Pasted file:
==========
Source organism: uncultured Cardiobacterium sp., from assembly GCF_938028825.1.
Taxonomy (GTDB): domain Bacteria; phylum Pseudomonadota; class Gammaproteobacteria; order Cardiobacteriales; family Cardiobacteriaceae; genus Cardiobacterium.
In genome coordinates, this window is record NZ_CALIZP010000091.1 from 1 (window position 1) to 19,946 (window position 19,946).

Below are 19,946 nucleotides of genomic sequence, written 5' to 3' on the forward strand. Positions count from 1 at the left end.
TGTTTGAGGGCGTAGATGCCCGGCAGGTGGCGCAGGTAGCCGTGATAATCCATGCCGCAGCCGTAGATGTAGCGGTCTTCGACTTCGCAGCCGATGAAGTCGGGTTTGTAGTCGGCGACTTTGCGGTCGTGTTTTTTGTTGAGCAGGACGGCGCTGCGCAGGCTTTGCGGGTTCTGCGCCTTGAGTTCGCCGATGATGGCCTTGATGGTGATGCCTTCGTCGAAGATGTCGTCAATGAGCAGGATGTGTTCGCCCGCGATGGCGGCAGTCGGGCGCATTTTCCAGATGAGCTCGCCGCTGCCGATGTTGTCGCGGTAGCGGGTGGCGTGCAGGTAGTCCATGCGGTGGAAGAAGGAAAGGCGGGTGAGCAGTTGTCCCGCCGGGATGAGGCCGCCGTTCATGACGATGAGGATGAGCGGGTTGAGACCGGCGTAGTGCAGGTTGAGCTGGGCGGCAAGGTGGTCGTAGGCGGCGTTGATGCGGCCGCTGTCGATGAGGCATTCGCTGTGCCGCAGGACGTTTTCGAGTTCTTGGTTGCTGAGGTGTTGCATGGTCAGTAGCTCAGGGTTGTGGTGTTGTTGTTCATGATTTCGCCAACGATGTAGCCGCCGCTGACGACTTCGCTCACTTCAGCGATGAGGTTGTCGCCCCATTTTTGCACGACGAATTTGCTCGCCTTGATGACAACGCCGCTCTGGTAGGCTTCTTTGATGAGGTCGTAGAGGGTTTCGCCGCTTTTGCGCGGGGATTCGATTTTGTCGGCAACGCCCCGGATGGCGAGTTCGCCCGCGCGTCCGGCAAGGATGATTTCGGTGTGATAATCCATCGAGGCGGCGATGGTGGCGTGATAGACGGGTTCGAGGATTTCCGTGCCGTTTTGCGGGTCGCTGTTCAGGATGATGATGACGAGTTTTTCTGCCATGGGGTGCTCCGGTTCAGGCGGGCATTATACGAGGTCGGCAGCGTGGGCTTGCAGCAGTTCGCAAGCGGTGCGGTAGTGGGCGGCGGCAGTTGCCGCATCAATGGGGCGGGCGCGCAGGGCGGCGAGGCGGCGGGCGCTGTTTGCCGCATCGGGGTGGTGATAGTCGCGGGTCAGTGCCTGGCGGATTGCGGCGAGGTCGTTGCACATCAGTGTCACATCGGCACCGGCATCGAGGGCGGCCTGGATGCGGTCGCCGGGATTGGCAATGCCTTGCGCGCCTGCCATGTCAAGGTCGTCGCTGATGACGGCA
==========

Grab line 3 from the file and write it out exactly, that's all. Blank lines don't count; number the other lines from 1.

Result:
In genome coordinates, this window is record NZ_CALIZP010000091.1 from 1 (window position 1) to 19,946 (window position 19,946).